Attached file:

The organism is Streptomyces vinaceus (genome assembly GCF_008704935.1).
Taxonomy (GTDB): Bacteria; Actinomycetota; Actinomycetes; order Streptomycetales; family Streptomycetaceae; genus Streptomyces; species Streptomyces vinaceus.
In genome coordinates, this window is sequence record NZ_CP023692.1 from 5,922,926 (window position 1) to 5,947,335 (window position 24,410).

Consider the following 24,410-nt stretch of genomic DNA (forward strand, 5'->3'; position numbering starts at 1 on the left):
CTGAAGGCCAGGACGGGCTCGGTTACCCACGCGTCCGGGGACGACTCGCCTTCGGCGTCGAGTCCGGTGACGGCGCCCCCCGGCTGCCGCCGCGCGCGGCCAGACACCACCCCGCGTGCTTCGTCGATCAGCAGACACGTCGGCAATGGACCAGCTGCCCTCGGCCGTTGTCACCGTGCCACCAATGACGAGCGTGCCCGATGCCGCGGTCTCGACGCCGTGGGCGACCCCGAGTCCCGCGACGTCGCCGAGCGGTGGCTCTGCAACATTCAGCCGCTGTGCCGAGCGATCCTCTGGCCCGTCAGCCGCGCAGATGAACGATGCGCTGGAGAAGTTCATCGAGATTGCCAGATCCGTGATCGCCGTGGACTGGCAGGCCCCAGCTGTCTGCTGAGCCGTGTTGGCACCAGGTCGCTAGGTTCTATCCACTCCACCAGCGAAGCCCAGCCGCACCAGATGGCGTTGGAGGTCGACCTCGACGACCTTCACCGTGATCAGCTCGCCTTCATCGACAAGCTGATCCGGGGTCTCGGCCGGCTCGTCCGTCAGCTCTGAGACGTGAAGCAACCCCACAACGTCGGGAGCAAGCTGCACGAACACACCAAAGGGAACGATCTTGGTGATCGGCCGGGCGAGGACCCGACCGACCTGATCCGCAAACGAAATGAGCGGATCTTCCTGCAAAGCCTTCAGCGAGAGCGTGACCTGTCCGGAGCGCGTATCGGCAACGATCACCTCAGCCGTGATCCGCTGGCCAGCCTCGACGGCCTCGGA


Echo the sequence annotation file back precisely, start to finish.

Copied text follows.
The organism is Streptomyces vinaceus (genome assembly GCF_008704935.1).
Taxonomy (GTDB): Bacteria; Actinomycetota; Actinomycetes; order Streptomycetales; family Streptomycetaceae; genus Streptomyces; species Streptomyces vinaceus.
In genome coordinates, this window is sequence record NZ_CP023692.1 from 5,922,926 (window position 1) to 5,947,335 (window position 24,410).

Consider the following 24,410-nt stretch of genomic DNA (forward strand, 5'->3'; position numbering starts at 1 on the left):
CTGAAGGCCAGGACGGGCTCGGTTACCCACGCGTCCGGGGACGACTCGCCTTCGGCGTCGAGTCCGGTGACGGCGCCCCCCGGCTGCCGCCGCGCGCGGCCAGACACCACCCCGCGTGCTTCGTCGATCAGCAGACACGTCGGCAATGGACCAGCTGCCCTCGGCCGTTGTCACCGTGCCACCAATGACGAGCGTGCCCGATGCCGCGGTCTCGACGCCGTGGGCGACCCCGAGTCCCGCGACGTCGCCGAGCGGTGGCTCTGCAACATTCAGCCGCTGTGCCGAGCGATCCTCTGGCCCGTCAGCCGCGCAGATGAACGATGCGCTGGAGAAGTTCATCGAGATTGCCAGATCCGTGATCGCCGTGGACTGGCAGGCCCCAGCTGTCTGCTGAGCCGTGTTGGCACCAGGTCGCTAGGTTCTATCCACTCCACCAGCGAAGCCCAGCCGCACCAGATGGCGTTGGAGGTCGACCTCGACGACCTTCACCGTGATCAGCTCGCCTTCATCGACAAGCTGATCCGGGGTCTCGGCCGGCTCGTCCGTCAGCTCTGAGACGTGAAGCAACCCCACAACGTCGGGAGCAAGCTGCACGAACACACCAAAGGGAACGATCTTGGTGATCGGCCGGGCGAGGACCCGACCGACCTGATCCGCAAACGAAATGAGCGGATCTTCCTGCAAAGCCTTCAGCGAGAGCGTGACCTGTCCGGAGCGCGTATCGGCAACGATCACCTCAGCCGTGATCCGCTGGCCAGCCTCGACGGCCTCGGA